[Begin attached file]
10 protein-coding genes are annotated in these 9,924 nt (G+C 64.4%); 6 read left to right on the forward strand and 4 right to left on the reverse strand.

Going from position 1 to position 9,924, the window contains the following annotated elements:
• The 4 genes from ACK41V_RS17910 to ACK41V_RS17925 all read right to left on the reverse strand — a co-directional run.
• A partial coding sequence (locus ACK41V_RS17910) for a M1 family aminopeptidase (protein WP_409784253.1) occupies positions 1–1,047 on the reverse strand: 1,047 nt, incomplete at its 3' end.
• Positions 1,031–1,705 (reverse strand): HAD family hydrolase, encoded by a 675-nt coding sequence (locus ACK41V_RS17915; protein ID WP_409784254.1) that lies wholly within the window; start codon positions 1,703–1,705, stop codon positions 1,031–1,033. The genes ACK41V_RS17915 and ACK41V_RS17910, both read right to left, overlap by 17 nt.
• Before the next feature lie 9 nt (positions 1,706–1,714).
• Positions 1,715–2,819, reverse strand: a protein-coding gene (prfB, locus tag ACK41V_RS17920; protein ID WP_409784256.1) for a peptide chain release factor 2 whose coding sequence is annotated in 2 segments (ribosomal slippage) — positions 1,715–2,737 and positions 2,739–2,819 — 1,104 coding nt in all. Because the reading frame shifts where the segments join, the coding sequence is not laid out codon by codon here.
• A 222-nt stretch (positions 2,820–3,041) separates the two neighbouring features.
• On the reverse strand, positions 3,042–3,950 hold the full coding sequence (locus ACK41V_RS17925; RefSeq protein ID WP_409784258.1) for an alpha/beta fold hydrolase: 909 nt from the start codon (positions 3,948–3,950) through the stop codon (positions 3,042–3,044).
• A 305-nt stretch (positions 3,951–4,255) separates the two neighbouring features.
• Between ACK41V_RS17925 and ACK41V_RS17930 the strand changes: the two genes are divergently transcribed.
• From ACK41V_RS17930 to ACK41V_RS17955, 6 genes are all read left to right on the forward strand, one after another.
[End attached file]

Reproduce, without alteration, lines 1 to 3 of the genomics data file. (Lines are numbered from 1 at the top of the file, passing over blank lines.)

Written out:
10 protein-coding genes are annotated in these 9,924 nt (G+C 64.4%); 6 read left to right on the forward strand and 4 right to left on the reverse strand.

Going from position 1 to position 9,924, the window contains the following annotated elements:
• The 4 genes from ACK41V_RS17910 to ACK41V_RS17925 all read right to left on the reverse strand — a co-directional run.